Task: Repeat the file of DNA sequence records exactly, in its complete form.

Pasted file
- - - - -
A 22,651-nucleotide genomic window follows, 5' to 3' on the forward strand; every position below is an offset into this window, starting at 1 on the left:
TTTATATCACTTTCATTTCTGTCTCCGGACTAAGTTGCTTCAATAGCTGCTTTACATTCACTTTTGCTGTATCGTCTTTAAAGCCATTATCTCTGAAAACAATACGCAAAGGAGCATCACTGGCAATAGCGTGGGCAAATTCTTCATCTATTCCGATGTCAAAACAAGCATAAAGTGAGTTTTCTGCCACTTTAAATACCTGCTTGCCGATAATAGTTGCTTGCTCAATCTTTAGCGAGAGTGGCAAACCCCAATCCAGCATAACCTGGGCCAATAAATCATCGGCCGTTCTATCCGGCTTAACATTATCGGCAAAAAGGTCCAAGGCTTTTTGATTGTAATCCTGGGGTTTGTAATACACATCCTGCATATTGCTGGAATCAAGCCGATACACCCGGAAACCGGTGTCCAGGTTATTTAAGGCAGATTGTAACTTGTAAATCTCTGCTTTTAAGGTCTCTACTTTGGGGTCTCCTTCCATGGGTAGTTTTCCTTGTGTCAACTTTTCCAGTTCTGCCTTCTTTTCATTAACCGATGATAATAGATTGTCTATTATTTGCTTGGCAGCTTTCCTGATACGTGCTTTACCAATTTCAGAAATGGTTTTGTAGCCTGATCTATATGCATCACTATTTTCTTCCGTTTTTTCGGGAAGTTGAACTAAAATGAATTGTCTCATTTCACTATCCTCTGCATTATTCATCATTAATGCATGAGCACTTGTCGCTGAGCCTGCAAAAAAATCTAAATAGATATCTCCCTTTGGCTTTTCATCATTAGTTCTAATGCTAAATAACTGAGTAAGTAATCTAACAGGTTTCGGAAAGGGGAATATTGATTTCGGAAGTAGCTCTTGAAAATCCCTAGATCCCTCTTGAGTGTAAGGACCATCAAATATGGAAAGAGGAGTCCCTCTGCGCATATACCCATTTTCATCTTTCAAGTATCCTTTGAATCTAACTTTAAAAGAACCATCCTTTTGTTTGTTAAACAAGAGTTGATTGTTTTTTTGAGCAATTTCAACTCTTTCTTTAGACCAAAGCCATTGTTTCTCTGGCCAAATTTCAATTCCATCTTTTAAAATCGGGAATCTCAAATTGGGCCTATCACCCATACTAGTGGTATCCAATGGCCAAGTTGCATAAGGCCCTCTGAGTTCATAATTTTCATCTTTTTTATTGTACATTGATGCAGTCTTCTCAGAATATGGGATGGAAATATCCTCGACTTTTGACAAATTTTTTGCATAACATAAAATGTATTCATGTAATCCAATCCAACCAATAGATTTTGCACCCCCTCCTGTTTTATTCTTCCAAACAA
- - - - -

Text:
A 22,651-nucleotide genomic window follows, 5' to 3' on the forward strand; every position below is an offset into this window, starting at 1 on the left:
TTTATATCACTTTCATTTCTGTCTCCGGACTAAGTTGCTTCAATAGCTGCTTTACATTCACTTTTGCTGTATCGTCTTTAAAGCCATTATCTCTGAAAACAATACGCAAAGGAGCATCACTGGCAATAGCGTGGGCAAATTCTTCATCTATTCCGATGTCAAAACAAGCATAAAGTGAGTTTTCTGCCACTTTAAATACCTGCTTGCCGATAATAGTTGCTTGCTCAATCTTTAGCGAGAGTGGCAAACCCCAATCCAGCATAACCTGGGCCAATAAATCATCGGCCGTTCTATCCGGCTTAACATTATCGGCAAAAAGGTCCAAGGCTTTTTGATTGTAATCCTGGGGTTTGTAATACACATCCTGCATATTGCTGGAATCAAGCCGATACACCCGGAAACCGGTGTCCAGGTTATTTAAGGCAGATTGTAACTTGTAAATCTCTGCTTTTAAGGTCTCTACTTTGGGGTCTCCTTCCATGGGTAGTTTTCCTTGTGTCAACTTTTCCAGTTCTGCCTTCTTTTCATTAACCGATGATAATAGATTGTCTATTATTTGCTTGGCAGCTTTCCTGATACGTGCTTTACCAATTTCAGAAATGGTTTTGTAGCCTGATCTATATGCATCACTATTTTCTTCCGTTTTTTCGGGAAGTTGAACTAAAATGAATTGTCTCATTTCACTATCCTCTGCATTATTCATCATTAATGCATGAGCACTTGTCGCTGAGCCTGCAAAAAAATCTAAATAGATATCTCCCTTTGGCTTTTCATCATTAGTTCTAATGCTAAATAACTGAGTAAGTAATCTAACAGGTTTCGGAAAGGGGAATATTGATTTCGGAAGTAGCTCTTGAAAATCCCTAGATCCCTCTTGAGTGTAAGGACCATCAAATATGGAAAGAGGAGTCCCTCTGCGCATATACCCATTTTCATCTTTCAAGTATCCTTTGAATCTAACTTTAAAAGAACCATCCTTTTGTTTGTTAAACAAGAGTTGATTGTTTTTTTGAGCAATTTCAACTCTTTCTTTAGACCAAAGCCATTGTTTCTCTGGCCAAATTTCAATTCCATCTTTTAAAATCGGGAATCTCAAATTGGGCCTATCACCCATACTAGTGGTATCCAATGGCCAAGTTGCATAAGGCCCTCTGAGTTCATAATTTTCATCTTTTTTATTGTACATTGATGCAGTCTTCTCAGAATATGGGATGGAAATATCCTCGACTTTTGACAAATTTTTTGCATAACATAAAATGTATTCATGTAATCCAATCCAACCAATAGATTTTGCACCCCCTCCTGTTTTATTCTTCCAAACAA